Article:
Security researchers discovered threat actors using an undocumented backdoor dubbed Win32/StealthFalcon to exfiltrate data to remote servers and run code on infected hosts.
According to the report from ESET, Win32/StealthFalcon is likely the work of a state-sponsored threat group that has previously been identified by several names, including Stealth Falcon and Project Raven. Win32/StealthFalcon may have been developed back in 2015 and has already been used in malware attacks against users in Thailand, Saudi Arabia, the United Arab Emirates (UAE) and the Netherlands. The undocumented backdoor bears similarities to another one the group wrote in PowerShell.
Breaking In Through BITS
Win32/StealthFalcon is notable in the way it abuses a standard component in Microsoft Windows: the Background Intelligent Transfer Service (BITS).
Best known as a mechanism for software vendors to provide automatic updates while a machine is not using its network connection, researchers believe Win32/StealthFalcon hid command-and-control (C&C) traffic within BITS. That not only allowed its malware to bypass firewalls, but may have duped security teams that would not have suspected such traffic as being malicious.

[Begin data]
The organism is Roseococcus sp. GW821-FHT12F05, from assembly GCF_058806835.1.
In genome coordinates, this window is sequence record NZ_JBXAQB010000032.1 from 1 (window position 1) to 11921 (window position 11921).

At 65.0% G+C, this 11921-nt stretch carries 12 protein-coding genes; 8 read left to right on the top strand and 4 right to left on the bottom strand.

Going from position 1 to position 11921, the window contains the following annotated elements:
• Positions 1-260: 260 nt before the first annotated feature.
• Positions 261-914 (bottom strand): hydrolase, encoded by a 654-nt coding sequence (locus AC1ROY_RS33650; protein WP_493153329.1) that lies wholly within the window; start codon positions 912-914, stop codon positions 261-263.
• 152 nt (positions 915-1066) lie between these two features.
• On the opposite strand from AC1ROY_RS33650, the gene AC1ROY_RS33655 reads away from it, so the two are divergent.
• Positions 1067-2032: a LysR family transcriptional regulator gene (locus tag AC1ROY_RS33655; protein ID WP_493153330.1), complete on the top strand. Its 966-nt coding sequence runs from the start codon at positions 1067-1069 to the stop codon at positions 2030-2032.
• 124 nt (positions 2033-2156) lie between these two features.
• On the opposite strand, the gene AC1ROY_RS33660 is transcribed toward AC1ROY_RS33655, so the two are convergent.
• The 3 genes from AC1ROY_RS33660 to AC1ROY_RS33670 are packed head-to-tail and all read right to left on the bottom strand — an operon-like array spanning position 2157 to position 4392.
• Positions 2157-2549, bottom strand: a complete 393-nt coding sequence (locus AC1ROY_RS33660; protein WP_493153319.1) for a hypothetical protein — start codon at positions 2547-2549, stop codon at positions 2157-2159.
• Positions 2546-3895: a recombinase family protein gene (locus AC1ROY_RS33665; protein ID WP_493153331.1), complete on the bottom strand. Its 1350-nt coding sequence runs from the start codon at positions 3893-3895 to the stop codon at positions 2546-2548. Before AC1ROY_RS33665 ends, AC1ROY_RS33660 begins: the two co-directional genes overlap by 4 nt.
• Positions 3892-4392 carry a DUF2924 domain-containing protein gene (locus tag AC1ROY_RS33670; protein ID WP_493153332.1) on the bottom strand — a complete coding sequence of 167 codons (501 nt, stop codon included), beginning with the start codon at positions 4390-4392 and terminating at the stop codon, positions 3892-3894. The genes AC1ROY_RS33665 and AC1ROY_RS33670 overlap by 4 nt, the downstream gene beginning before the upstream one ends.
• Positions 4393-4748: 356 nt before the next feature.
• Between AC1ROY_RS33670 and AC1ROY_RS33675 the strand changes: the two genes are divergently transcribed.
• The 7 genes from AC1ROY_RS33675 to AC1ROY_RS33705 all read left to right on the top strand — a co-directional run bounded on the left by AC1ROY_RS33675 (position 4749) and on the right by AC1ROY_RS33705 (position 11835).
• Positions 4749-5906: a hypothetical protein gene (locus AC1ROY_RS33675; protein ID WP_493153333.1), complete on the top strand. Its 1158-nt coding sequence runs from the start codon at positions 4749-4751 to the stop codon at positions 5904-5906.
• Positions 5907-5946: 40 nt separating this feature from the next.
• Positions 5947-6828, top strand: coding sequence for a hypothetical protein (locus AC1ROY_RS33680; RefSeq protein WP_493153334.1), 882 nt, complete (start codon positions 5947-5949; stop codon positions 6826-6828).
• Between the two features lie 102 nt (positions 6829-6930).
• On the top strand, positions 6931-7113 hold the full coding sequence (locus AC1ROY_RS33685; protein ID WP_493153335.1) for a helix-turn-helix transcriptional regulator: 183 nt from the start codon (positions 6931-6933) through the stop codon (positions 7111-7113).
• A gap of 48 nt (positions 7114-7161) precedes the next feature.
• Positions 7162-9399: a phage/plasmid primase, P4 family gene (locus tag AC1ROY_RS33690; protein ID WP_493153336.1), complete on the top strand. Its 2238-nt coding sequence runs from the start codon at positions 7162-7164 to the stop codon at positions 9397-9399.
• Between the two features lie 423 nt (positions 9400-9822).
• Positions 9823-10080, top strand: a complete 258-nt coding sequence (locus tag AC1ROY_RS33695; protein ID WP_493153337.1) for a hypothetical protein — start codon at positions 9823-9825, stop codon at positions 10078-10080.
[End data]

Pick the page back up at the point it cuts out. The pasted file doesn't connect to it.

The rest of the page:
The group used a hardcoded key with RC4 to encrypt network communication from the compromised host and campaignID/target ID as a host identifier. This was the same approach StealthFalcon took with the backdoor it had created in PowerShell, which researchers said had very similar code to Win32/StealthFalcon.
Besides offering hackers an alternative to communicating with a C&C server using HTTP or HTTPS requests, researchers said BITS has the advantage of working during downtime periods and is harder to detect with security tools because it is exposed through a COM interface. Depending on what kind of bandwidth is needed to transfer files, BITS can also adjust the rate at which it works, making any unauthorized activity less noticeable.
How to Close an Undocumented Backdoor Like Win32/StealthFalcon
While an undocumented backdoor like Win32/StealthFalcon is deliberately harder to spot, IBM experts suggest organizations stand a better chance of detecting and responding to security threats by analyzing network flow data. This reduces false positives, offers greater visibility than log data and cannot be tampered with by cybercriminals.
Meanwhile, since humans might not always pay attention to unusual BITS activity, intrusion detection and prevention tools can offer a more automated and reliable way to identify groups such as Stealth Falcon as early as possible.
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